“This is common in games like FIFA and Rocket League, but even more in Fortnite because you only have one life and then you are out the game.”
Andy advises parents to ensure their children take regular breaks from the game, as well as playing with parents nearby, or in shared family rooms.
Online safety is another concern.
Earlier this year the National Crime Agency, warned parents that the popular game could be putting children at risk from online paedophiles and now the NSPCC and O2 have issued their own advice for parents of children playing the game.
The advice comes after concerns over a function within the game which automatically allows users to speak to other players through voice and text chats, meaning that parents could be unaware that their children are chatting to strangers online.
Though voice chat can be disabled in the setting menu, the text chat function cannot be turned off.
Worryingly, research from NSPCC and O2 has revealed that that one in four children have been contacted online by someone they don’t know.
The research is based on reviews by children and parents of popular apps, sites and games featured on the Net Aware app and website.
Now the NSPCC has spoken out in a bid to inform mums and dads of the dangers.
“Apps, sites, and games such as Fortnite: Battle Royale can be great opportunities for young people to play and engage online,” Laura Randall, NSPCC’s associate head of child safety online said.
“However in light of emerging concerns about the risks children could be exposed to, we are urging parents to be aware of Fortnite’s features. It’s vital parents have regular conversations with their children about the games they are playing, and how to stay safe online.
“Anyone looking for further online safety advice can contact the O2 NSPCC online safety helpline on 0808 800 5002 or pop into an O2 store where an O2 Guru can help.”
Are there any plus points?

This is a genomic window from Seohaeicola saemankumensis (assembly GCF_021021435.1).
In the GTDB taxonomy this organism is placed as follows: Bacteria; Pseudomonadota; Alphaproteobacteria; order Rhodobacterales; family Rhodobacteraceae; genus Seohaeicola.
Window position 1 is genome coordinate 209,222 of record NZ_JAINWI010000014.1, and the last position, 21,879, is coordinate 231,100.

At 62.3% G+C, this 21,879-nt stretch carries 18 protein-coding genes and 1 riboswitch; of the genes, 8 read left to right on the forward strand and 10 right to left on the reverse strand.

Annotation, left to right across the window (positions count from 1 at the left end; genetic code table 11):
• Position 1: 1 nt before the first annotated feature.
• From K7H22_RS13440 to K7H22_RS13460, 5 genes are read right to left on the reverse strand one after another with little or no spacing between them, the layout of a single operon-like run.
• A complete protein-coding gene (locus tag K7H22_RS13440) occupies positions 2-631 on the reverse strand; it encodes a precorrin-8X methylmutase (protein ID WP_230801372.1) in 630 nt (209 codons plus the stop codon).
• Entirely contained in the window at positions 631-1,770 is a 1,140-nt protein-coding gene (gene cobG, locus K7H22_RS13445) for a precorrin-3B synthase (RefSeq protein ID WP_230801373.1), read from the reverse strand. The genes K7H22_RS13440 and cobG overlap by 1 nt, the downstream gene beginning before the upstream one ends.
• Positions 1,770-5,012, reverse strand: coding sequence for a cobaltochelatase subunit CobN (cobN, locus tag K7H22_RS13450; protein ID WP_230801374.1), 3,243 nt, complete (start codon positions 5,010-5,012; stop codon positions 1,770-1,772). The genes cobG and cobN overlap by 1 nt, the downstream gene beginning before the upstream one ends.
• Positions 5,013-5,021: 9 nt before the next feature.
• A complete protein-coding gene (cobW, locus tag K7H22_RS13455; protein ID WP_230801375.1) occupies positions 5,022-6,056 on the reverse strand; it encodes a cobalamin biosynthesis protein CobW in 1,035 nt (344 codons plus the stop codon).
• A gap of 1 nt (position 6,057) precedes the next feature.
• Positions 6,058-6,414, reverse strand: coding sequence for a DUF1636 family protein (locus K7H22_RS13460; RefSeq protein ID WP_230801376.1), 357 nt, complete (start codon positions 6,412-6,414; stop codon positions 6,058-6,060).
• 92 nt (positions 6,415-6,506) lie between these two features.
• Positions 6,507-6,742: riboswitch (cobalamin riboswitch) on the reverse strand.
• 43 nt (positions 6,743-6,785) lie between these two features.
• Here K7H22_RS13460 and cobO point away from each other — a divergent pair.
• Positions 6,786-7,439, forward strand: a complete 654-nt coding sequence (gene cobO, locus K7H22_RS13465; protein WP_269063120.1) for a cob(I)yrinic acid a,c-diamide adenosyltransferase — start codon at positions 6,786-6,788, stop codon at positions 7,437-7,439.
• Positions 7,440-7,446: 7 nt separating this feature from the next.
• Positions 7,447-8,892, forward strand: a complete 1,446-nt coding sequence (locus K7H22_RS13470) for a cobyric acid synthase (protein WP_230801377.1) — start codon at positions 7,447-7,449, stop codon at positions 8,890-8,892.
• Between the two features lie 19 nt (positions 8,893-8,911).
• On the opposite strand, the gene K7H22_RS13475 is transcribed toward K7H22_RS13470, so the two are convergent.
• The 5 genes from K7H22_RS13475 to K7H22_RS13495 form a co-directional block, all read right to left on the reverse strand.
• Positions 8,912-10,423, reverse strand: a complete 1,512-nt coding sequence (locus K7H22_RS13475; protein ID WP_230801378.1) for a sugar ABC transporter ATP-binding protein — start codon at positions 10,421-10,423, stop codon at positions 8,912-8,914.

According to Andy Robertson, there’s a lot more to Fortnite than just shooting people. “Players will develop strategic thinking, forward planning and creative approaches to combat,” he says. “It also teaches a deep amount of collaboration and working together and saving team mates,” he adds.
Child psychologist Dr Amanda Gummer, founder of Fundamentally Children, the UK’s leading source of expert, independent advice on child development and play has some words of advice for parents’ to ensure their children stay safe while playing Fortnite.
“It’s vital that parents keep openly communicating with their children and take an interest in their digital activities just as they would in the physical world,” she says.
“And it’s imperative that game developers tighten up their safety features, especially on products being accessed by children.”
Dr Gummer has some recommendations to ensure children’s online experiences are as safe as possible:-
– Don’t let children have internet connected tech in their bedrooms with the doors shut
– Make sure they know that they have people to talk to about anything that disturbs them online
– Take an interest in the games they engage with so you can talk to your children reasonably – they’re more likely to listen if they think you understand at least the basics of their online world
– Encourage children to have face-to-face time with their friends and family to give them plenty of screen-free time
Meanwhile the NSPCC and O2 are offering parents the following advice:
– Talk to your child regularly about what they are doing online and how to stay safe. Let them know they can come to you or another trusted adult if they’re feeling worried or upset by anything they have seen.
– Explore your child’s online activities together. Understand why they like using certain apps, games or websites and make sure they know what they can do to keep themselves safe.
– Agree your own rules as a family when using sites, apps and games.
– Manage your technology and use the privacy and parental control settings available to keep your child safe.
Still worried? The good news is, as with any craze, the obsession will eventually pass.
Where are last years fidget spinners now eh?